Pet Health Conditions
Pet health conditions can refer to several different kinds of ailments, health problems, medical conditions, and illnesses your vet may diagnose your pet with.
What are pet health conditions?
A pet health condition can refer to any number of health issues your pet may be diagnosed with, or show signs of, during their routine veterinary care.
Pet parents are likely to do everything they can to keep their pets healthy… including buying insurance for their fur fam, keeping them up-to-date on checkups and vaccines, and making sure they’ve got a vet they can trust.
Not to scare you, but even pets who receive the best care are likely to develop some common health problems in their lifetime. If your vet diagnoses a member of your fur fam with a confusing pet health condition, here’s a super simple breakdown of terms you’ll want to be familiar with.
Here are the types of pet health conditions we’ll be covering:
- Hereditary conditions
- Congenital conditions
- Recurring conditions
- Bilateral conditions
- Behavioral conditions
- Pre-existing conditions
What are hereditary conditions?
A hereditary condition is a kind of genetic condition that’s passed down to your pet from their (biological) parents. Hereditary conditions are more common in some breeds than others, so for dogs or cats who are predisposed to them, they may develop regardless of any preventative measures.
Some examples of hereditary conditions include hip and elbow dysplasia, cherry eye, epilepsy, polycystic kidney disease, and intervertebral disc disease. Certain ailments are easier to detect than others. Brachycephalic syndrome, for instance, is one you can see and hear in bulldogs and pugs, since their short snouts can make it hard for them to breathe.
What are congenital conditions?
A congenital condition is something that develops while your pet is in utero, but it’s not necessarily passed through genetics.
Some examples of congenital conditions include congenital heart disease, hypothyroidism, cleft palate, and hernias.
What are recurring conditions?
This one actually has to do more with your pet insurance company than your vet. A recurring condition is something that happens because of a specific, repeated behavior that you can help prevent, and it relates to something in your pet insurance policy called adequate care.
If a pet parent isn’t providing a safe environment or a reasonable standard of preventative care for the pet, it could be considered neglect. If that neglect results in a health issue, it probably won’t be covered by your pet insurance policy. For the record, we’re sure you’re not neglecting your pet, and we hate thinking about this one, too!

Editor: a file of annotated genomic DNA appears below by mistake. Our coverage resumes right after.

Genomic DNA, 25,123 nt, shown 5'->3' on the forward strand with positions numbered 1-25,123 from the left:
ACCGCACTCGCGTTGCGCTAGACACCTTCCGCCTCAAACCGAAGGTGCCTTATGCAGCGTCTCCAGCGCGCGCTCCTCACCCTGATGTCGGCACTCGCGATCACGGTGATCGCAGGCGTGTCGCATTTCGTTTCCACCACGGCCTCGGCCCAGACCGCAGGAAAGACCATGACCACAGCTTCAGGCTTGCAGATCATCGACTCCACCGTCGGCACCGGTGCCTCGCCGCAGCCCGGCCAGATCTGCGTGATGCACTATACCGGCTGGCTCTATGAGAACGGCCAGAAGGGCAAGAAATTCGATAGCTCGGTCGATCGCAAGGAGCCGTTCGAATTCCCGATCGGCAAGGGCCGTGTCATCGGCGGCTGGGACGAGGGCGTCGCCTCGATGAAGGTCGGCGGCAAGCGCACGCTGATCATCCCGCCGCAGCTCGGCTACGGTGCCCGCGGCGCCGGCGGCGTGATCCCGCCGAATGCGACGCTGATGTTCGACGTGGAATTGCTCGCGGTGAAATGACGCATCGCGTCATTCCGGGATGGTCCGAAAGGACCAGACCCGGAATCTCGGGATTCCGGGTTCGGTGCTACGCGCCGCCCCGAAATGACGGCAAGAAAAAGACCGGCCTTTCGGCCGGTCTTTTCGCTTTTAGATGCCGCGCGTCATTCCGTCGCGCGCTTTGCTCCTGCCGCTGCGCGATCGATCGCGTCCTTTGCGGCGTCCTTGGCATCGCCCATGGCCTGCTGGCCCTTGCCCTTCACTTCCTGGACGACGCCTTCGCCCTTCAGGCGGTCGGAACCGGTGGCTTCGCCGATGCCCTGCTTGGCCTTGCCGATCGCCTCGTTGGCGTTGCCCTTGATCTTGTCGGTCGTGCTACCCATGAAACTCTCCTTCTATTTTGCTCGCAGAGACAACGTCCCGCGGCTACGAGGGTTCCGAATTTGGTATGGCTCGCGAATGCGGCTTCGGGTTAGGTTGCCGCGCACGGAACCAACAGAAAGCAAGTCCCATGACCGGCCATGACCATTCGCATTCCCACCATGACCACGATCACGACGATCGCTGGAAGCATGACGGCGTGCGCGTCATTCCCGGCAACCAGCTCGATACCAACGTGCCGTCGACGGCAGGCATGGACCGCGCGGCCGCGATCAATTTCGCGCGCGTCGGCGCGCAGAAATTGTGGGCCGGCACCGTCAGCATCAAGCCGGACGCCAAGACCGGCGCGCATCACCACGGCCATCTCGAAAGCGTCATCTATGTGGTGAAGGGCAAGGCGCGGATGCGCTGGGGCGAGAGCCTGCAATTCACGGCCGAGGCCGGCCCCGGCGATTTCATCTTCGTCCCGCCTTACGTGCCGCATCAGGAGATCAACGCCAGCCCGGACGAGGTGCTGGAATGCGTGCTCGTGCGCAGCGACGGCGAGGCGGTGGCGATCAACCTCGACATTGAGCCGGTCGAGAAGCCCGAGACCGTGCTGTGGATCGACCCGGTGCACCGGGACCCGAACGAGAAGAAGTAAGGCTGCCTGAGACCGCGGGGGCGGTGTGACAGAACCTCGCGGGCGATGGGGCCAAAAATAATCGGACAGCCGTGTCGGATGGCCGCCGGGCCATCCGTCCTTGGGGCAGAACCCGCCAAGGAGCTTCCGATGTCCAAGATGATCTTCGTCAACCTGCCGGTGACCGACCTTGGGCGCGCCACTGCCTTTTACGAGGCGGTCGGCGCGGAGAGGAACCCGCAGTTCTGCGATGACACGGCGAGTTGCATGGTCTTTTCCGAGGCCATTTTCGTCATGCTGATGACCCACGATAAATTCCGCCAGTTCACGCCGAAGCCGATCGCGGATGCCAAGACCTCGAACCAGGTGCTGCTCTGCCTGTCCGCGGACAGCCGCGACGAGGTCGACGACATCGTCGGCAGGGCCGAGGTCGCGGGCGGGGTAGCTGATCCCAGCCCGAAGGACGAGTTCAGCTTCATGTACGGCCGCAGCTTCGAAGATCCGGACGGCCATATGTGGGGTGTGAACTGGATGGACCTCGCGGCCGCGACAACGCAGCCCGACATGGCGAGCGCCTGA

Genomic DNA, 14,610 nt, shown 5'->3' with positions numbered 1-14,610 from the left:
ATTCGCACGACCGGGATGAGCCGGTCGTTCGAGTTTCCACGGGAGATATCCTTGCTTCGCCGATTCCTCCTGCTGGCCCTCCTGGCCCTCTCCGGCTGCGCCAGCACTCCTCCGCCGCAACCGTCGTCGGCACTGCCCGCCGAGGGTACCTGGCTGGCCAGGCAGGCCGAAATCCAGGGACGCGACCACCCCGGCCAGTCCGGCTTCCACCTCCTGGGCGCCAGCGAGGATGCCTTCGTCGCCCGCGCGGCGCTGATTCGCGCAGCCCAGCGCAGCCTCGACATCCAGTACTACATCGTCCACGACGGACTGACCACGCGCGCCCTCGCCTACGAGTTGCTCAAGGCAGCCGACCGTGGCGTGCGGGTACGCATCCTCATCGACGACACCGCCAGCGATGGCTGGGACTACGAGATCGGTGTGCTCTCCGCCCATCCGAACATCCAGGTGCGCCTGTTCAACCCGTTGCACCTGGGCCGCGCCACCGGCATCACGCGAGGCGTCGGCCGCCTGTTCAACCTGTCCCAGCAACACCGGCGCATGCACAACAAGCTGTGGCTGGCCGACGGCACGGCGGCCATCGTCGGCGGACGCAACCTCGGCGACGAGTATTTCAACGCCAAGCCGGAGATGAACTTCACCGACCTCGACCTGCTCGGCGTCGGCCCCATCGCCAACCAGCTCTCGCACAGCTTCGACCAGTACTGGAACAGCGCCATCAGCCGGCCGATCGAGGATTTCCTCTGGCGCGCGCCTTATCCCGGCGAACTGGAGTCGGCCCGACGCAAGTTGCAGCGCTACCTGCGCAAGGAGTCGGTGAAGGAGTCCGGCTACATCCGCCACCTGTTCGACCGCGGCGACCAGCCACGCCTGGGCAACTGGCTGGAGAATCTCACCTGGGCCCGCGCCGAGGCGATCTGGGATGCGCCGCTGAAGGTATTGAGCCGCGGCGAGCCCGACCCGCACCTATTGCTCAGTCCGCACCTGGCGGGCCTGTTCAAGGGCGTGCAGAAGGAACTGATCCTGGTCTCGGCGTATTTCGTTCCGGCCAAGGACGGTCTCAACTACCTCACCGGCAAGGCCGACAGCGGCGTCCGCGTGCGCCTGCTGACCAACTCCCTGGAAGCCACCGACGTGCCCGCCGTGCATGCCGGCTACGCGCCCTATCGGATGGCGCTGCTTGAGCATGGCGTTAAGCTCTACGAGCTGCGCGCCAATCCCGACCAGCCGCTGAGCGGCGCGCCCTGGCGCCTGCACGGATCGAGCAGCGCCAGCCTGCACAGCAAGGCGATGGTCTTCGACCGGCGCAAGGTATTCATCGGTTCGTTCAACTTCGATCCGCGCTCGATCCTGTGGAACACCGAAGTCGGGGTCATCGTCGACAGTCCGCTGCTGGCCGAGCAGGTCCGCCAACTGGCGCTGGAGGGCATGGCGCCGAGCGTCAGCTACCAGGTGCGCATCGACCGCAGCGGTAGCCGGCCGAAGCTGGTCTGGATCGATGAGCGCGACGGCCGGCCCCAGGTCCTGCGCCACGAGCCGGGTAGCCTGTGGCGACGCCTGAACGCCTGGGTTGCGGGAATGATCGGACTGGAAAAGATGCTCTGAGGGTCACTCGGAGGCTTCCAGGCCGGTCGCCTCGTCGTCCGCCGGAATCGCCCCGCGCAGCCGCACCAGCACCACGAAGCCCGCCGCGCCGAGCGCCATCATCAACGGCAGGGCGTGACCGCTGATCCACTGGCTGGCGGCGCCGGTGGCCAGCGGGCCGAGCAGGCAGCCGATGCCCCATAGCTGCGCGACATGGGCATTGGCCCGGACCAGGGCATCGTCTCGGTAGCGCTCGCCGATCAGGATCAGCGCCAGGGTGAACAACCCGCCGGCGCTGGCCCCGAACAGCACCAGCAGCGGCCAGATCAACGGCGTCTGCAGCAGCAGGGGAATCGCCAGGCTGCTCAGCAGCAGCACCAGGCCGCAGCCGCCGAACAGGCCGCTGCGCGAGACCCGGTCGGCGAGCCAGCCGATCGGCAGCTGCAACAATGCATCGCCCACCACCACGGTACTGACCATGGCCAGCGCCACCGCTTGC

The good news is that this is all avoidable! If your dog keeps getting an eye infection after running into the same bush in your front yard, you can invest in doggles (yes… dog goggles are real). Your policy will give more details about how a recurring condition is defined, but at the end of the day, we know any good pet owner will do what they can to avoid any conditions that might harm their fur fam.
What are bilateral conditions?
Bilateral conditions are anything that can affect both sides of your pet’s body. Things like cataracts, hip dysplasia, or a luxating patella all count. If one side of your cat or dog’s body shows signs of a bilateral condition before a pet insurance policy starts, you should know that it will be considered a pre-existing condition if that ailment later occurs on the other side of their body.
So if your Havanese, Casper, developed glaucoma in his right eye before he got dog insurance, it wouldn’t be covered, since it would be considered a pre-existing condition. If you get him pet insurance and two years later he develops glaucoma in his left eye, that unfortunately wouldn’t be covered either.
What are behavioral conditions?
You don’t need to worry about your pet developing an ear infection or heartworm disease because of bad behavior, but there are actually several ailments your furry friend can suffer from as a result of what are known as behavioral conditions. Any kind of abnormal or dysfunctional behavior might result in your pet needing treatment.
If a pet develops an illness from anxiety or aggression it would be considered a behavioral condition. Some examples could be hair loss, or skin infection from excessive licking.
What is a pre-existing condition?
A pre-existing condition is any condition your pet showed signs of, was diagnosed with, or was treated for before the waiting period was up on your pet insurance. It doesn’t mean pet insurance companies won’t insure your pet, it just means your plan won’t cover costs that directly relate to any ailment they were diagnosed with before they had a pet insurance policy.
Pre-existing conditions are determined by everything you disclose about your pet’s health, most importantly your pet’s medical record. Any signs or diagnoses of an illness that show up before your policy waiting periods are up would be considered a pre-existing condition.